Here are common primary tools that should always be stored in a tool belt:
- Claw hammer
- Chalk line
- Carpenter’s pencil and pen or Sharpie
- The tape measure (I find the tape measure is better stored in the right-hand side nail pouch).
- Sliding bevel
- Utility knife
- Speed square
Here are some common secondary tools that can be kept in your belt :
- Nails for the current ask
- Screws for the current task
- 4-in-1 Screwdriver
- Chalk line
- Torpedo level
- Electrical tape
- Lineman pliers
- Nail gun or impact driver hooked onto the main belt
3. Hanging power tools on the strap.
Some tool belts are built with durable straps, dedicated to bigger items, specifically power tools. Power tools such as nail guns and impact drivers.
Builders can safely store some power tools like drills, impact drivers, and nail guns on tool aprons designated with buckle-type leather waist straps.
Aprons that have a clip strap cannot hold the extra wait and could come undone and damage your tools.
Have the tools facing away from you with nailgun nozzles downwards from your own body.
Fasten the strap tightly around your waist when in use to prevent your tool belt from sagging down from the extra weight which can cause injury to your body posture for extended periods of time.
4. Organizing nail and screw pockets.
Tool belts can have secondary storage pockets at the front, usually smaller pockets opposite of your dominant side is meant to store smaller items that can be easier to reach like nails and screws, organization is key.
For small items like fasteners, place screws and nails in designated pockets and avoid mixing different fastners up.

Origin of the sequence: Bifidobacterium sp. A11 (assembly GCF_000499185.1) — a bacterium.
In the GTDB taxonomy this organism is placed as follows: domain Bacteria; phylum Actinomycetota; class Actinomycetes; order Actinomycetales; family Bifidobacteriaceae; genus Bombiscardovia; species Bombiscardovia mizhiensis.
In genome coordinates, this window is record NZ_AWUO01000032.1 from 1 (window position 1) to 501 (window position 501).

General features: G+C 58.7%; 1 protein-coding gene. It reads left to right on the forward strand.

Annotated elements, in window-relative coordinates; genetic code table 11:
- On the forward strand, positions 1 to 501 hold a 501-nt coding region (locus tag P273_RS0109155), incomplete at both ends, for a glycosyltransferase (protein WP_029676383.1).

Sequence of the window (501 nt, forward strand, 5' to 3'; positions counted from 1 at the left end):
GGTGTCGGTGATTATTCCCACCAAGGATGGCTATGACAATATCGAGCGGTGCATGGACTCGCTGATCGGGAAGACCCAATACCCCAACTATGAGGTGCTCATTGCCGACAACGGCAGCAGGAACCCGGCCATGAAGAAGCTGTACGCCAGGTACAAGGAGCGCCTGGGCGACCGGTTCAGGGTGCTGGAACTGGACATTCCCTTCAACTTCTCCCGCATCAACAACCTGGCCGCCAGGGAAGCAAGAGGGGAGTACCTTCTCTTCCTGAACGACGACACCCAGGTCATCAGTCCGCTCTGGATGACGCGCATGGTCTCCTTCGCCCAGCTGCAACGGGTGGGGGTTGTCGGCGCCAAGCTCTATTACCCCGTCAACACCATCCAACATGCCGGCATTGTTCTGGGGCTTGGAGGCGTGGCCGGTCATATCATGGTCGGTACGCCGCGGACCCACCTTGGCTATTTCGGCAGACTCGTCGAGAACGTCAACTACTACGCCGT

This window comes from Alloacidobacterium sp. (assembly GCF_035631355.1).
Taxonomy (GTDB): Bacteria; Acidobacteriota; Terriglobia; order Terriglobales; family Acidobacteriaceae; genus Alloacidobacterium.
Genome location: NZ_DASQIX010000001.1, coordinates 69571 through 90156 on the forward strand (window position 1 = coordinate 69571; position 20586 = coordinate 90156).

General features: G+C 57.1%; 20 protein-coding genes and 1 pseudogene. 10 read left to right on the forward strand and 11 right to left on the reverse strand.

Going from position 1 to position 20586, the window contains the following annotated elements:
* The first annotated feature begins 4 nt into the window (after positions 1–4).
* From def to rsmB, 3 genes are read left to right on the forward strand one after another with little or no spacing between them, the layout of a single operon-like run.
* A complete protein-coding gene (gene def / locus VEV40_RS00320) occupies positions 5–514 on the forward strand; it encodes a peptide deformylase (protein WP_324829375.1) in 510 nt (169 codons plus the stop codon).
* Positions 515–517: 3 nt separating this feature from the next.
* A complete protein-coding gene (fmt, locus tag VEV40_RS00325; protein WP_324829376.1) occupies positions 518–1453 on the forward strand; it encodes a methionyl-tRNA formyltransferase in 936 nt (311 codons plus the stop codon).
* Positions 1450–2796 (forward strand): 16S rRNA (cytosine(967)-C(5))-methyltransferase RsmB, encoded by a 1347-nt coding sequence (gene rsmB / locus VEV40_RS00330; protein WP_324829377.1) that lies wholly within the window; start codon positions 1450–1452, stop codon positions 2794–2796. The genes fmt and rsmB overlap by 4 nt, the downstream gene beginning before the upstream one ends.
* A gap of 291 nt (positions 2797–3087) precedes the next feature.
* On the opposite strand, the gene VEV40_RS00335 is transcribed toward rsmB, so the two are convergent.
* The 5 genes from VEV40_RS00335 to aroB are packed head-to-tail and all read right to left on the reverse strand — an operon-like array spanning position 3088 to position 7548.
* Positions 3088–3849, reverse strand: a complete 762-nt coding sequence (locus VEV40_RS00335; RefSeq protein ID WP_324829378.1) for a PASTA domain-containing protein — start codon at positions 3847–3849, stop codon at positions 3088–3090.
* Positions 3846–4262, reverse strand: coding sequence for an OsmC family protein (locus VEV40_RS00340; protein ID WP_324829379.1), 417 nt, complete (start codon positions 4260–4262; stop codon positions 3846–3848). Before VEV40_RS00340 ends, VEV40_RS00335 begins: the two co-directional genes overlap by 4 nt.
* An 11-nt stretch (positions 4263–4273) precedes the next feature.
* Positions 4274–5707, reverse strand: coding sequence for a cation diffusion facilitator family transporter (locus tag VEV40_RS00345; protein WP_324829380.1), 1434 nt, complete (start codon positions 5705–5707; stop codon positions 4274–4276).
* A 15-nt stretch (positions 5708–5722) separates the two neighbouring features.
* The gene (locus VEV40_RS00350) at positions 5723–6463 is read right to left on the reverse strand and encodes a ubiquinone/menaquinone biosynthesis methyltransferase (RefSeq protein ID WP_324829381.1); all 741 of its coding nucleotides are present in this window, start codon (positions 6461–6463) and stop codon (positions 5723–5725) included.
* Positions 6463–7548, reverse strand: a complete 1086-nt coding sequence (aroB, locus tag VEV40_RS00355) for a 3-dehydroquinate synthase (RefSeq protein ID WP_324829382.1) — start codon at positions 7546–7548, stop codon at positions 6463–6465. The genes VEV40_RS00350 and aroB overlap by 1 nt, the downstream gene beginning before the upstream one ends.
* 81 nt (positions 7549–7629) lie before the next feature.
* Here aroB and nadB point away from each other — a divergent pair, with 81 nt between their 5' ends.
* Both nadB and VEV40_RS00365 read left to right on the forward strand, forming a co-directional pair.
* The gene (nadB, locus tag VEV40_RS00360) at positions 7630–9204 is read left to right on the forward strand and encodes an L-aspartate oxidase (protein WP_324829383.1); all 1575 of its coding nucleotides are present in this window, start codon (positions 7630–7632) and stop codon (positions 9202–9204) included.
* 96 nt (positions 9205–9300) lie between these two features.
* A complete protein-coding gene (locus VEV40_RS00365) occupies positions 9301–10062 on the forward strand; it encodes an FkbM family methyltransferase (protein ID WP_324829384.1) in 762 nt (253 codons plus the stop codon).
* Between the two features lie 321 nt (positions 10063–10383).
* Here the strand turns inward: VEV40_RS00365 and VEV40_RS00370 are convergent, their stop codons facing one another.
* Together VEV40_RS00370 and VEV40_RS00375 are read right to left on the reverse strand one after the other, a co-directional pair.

Keep your pockets stable and upright when you are not wearing your belt to avoid spillage.
You a cordless blower once a week to blow out all the woodchips and dust that has accumulated inside your tool apron.
5. Distributing balance and weight.
If heavier tools are only on one side, you need to compensate on the other side by putting more tools or fasteners to distribute weight for better balance.
If you have to carry heavy tools regularly, you have to consider the long-term effect even if you can bear the weight right now.
Avoid carrying extra tools that you don’t need.
6. The proper way to wear your tool belt.
Make sure that your tool belt has the required holes for tight fastening to your waist, you want the strap to be secure but not too tight.
If you need to make your belt tighter you can use your cordless drill to drill a new hole if your belt is made from leather.
When wearing your tool belt the strap should be loose enough to bend over without strain, but tight enough to sit above your hips and on your waist.
7. Don’t overload your tool belt.
Don’t overload your tool belt by only having the tools you need to avoid straining yourself and inconveniencing your workflow.
Packing unnecessary tools can also pose a hassle, being irrelevant to your current project.
As much as possible, take off the tool belt when doing manual jobs when you don’t need portable access to your tools.